Every time you follow the quality process, the result should be a safe, effective product. Testing items to ensure that they fulfill safety and efficacy criteria is known as quality control. If you discover quality issues during QC testing, you should take immediate action to prevent a dangerous product from being transported and disseminated.
In an ideal world, QC concerns would also prompt a QA audit. Non-conforming test findings should trigger a corrective and preventative action study to uncover the root cause of quality issues and improve manufacturing and quality processes to avoid recurrence.
4. Quality Assurance is based on Process, while QC concentrates on Verification
QA efforts produce a plan for developing high-quality goods. Some aspects of quality assurance are standardized in the ISO 9000. In addition to these standards, manufacturers should further develop and employ their own internal standardization practices.
QC entails checking products after they’ve been manufactured and before they’re distributed and ensuring their safety and efficacy.
QC is usually the part of an organization whose responsibilities include following standard operating procedures for product testing. Quality control personnel follow standard operating procedures (SOPs) and document their findings using standardized product testing and process validation techniques.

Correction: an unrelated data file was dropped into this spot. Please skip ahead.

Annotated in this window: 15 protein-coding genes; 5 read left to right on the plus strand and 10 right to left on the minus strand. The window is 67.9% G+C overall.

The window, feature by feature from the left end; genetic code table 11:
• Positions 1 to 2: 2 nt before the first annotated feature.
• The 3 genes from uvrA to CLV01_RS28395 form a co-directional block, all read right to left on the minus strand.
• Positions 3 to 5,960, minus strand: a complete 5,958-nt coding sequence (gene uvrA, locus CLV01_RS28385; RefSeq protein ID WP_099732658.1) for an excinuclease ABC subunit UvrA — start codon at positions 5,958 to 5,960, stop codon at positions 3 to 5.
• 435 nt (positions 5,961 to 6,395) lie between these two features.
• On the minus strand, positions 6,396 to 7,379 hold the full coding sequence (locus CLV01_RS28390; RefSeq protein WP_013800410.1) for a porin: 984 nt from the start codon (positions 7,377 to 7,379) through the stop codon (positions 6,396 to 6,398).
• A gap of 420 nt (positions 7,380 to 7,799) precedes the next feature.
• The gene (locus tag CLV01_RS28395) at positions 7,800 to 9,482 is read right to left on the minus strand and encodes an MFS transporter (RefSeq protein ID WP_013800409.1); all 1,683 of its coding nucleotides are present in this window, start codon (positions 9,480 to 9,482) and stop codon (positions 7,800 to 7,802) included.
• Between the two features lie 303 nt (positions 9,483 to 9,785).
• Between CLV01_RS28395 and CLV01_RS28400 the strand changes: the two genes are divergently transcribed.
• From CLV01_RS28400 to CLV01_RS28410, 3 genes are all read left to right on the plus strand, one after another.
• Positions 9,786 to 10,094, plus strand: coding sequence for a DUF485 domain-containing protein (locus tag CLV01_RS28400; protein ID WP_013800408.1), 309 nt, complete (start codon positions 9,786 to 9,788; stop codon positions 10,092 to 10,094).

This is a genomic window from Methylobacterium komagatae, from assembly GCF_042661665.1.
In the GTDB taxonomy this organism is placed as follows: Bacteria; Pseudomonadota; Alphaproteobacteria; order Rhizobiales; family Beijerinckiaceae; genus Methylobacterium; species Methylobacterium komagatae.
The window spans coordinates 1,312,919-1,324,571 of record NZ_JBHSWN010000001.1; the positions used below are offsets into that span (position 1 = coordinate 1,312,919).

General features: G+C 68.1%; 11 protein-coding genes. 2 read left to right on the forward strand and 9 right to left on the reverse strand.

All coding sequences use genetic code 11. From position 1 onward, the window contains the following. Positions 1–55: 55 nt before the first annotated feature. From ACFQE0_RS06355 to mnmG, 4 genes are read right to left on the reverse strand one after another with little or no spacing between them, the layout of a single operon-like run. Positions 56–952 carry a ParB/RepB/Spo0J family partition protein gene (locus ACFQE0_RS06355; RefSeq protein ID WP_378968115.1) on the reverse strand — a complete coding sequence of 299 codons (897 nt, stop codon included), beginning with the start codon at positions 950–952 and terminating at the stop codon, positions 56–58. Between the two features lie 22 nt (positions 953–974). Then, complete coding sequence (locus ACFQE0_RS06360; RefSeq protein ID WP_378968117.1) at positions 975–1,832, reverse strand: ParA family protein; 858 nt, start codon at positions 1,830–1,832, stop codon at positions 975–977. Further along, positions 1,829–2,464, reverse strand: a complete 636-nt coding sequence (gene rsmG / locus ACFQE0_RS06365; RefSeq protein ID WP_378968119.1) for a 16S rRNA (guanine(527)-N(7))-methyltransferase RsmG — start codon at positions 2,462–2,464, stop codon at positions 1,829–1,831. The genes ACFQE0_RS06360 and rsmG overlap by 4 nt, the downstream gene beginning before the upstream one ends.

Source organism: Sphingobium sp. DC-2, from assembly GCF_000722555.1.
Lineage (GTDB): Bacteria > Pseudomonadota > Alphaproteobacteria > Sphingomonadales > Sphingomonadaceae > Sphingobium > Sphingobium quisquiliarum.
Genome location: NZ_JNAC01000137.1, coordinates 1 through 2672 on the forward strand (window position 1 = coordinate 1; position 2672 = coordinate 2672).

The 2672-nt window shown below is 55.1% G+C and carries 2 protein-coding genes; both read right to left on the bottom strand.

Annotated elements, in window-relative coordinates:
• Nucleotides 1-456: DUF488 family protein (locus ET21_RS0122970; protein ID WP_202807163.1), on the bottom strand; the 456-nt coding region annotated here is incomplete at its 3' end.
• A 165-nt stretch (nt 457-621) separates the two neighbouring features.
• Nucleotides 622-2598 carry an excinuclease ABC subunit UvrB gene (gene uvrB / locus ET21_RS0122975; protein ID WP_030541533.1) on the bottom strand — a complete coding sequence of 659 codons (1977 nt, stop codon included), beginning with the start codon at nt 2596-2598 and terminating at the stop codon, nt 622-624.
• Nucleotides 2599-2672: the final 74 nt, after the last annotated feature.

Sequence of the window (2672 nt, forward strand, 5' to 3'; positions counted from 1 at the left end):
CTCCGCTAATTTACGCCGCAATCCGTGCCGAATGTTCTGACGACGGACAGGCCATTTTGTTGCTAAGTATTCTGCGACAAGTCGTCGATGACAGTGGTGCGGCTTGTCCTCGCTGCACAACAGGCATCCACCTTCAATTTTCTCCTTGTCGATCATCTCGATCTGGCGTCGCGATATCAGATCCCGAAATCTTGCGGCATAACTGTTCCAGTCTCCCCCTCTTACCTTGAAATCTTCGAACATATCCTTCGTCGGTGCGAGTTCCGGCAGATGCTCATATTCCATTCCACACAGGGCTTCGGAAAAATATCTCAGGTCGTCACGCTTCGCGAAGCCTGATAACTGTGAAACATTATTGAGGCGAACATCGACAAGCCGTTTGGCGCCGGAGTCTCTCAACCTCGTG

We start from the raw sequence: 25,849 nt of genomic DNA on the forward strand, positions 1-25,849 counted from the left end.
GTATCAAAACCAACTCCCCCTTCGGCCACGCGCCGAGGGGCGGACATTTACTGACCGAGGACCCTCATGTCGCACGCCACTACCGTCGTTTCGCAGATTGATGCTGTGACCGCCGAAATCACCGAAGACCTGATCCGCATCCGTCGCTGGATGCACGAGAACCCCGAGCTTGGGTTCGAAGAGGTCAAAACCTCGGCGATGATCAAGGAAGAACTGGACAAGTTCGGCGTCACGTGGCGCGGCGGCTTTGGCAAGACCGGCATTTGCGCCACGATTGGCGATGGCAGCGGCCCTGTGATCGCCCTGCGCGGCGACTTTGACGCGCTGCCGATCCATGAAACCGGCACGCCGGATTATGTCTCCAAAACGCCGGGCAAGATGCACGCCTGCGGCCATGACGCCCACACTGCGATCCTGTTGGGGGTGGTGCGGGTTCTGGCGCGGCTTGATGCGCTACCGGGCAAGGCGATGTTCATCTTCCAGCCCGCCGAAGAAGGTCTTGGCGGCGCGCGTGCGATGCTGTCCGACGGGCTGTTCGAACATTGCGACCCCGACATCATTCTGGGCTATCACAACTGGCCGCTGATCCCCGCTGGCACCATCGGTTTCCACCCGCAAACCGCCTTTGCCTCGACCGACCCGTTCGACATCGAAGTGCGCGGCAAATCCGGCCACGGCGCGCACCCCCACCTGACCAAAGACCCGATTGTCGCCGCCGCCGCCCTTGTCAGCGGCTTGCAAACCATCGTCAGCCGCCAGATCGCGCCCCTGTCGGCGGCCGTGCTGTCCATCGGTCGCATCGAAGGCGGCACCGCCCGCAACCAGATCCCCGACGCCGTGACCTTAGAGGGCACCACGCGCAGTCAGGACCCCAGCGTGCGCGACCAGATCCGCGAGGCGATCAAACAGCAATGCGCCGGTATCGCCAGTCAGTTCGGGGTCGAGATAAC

The Benefits of Quality Assurance
Increased Cost Savings
As a proactive component of quality management, good QA leads to the prevention of quality issues. There are fewer scrap parts and material, returned products and recalls.
Increased Production Efficiencies
With fewer defective products, manufacturers can allot resources such as time and money to additional projects. It takes fewer resources to produce quality goods if processes are in place that support quality manufacturing.
Increased Customer Satisfaction
When manufacturers employ effective quality assurance techniques, customers receive better products on faster timelines and with greater levels of consistency. With a lower likelihood of receiving a defective product, customers can also see benefits further down the line for additional projects with greater personalization and innovation. This equates to greater customer retention and increased revenue.
Using High QA for Quality Assurance
Maintaining quality is a constant challenge for manufacturers. Using information from quality control, manufacturers can implement corrective quality assurance processes to make parts on specifications, on time and on budget.
High QA provides the ideal solution for both quality control and quality assurance. As a single source of truth for quality within your organization all authorized employees can securely access QA and QC processes and data and use that information to generate all the necessary FAI, PPAP and submission package documents.
Our manufacturing quality management solution (QMS) software will help you save 75% of your time. Take your manufacturing from good-to-great with an all-in-one quality software solution.